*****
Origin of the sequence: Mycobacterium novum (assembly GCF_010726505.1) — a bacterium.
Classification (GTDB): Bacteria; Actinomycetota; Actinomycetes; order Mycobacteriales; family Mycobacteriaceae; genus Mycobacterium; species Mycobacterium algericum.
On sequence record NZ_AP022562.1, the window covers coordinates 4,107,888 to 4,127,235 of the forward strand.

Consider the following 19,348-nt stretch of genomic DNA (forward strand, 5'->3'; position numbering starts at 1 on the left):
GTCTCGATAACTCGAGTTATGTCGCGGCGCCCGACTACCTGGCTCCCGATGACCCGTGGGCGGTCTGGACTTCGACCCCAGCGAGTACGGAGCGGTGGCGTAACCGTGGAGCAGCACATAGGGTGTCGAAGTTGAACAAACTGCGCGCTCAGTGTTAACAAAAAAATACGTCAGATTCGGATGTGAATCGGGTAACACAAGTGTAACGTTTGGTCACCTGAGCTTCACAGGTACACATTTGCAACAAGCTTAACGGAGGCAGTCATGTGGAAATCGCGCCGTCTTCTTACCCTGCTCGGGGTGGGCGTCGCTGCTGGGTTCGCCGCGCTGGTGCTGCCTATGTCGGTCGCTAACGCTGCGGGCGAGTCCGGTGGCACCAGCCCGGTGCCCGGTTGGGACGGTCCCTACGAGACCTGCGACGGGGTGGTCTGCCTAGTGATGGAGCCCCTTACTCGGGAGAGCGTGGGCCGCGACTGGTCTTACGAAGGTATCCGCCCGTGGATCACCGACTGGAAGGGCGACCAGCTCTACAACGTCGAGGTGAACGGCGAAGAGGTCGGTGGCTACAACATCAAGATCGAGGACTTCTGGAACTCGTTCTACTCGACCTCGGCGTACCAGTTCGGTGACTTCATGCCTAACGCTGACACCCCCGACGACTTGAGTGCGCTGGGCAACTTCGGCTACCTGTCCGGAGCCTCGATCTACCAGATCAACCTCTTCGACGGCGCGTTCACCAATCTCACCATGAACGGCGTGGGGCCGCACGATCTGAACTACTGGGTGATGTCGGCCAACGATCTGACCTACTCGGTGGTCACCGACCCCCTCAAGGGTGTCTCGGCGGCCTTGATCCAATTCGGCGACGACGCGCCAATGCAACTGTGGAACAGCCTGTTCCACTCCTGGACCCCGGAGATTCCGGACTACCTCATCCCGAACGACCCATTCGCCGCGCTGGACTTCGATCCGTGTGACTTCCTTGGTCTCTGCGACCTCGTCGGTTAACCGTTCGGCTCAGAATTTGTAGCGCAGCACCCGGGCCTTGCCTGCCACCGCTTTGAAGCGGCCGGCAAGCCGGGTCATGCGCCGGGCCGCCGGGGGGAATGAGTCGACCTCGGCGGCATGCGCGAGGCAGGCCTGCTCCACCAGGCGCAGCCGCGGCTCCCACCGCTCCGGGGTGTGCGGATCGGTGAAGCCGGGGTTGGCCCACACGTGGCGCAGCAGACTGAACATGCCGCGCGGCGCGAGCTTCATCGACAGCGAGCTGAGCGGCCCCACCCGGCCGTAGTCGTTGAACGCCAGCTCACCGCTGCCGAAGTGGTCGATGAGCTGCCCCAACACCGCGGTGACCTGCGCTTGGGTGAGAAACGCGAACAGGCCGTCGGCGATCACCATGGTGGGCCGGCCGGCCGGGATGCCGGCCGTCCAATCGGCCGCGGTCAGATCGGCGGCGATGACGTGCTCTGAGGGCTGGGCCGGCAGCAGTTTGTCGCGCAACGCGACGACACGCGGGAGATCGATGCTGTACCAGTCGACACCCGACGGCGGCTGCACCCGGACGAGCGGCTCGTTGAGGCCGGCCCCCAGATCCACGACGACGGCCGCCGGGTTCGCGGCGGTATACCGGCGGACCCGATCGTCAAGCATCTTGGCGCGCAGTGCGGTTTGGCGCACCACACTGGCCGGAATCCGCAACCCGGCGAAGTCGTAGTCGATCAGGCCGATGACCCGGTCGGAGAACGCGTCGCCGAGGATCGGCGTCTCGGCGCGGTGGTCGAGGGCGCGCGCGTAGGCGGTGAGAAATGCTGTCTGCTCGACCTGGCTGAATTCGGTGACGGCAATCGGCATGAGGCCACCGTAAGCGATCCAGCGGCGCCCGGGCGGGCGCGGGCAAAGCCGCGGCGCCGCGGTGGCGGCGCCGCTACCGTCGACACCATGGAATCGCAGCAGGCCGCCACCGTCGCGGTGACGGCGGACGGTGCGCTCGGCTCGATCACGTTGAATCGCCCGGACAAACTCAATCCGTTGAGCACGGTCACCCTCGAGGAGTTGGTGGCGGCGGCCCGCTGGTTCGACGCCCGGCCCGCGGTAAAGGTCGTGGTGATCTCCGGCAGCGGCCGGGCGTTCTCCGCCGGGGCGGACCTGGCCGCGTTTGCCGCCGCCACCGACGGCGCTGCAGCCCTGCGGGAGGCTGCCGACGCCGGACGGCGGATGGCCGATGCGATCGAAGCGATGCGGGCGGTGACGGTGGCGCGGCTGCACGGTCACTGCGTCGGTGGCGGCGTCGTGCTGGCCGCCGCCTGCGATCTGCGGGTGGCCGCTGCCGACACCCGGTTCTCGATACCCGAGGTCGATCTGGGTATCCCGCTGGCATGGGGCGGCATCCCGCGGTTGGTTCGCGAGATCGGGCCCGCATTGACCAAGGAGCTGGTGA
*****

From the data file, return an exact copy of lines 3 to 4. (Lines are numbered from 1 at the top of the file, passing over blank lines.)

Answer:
On sequence record NZ_AP022562.1, the window covers coordinates 4,107,888 to 4,127,235 of the forward strand.

Consider the following 19,348-nt stretch of genomic DNA (forward strand, 5'->3'; position numbering starts at 1 on the left):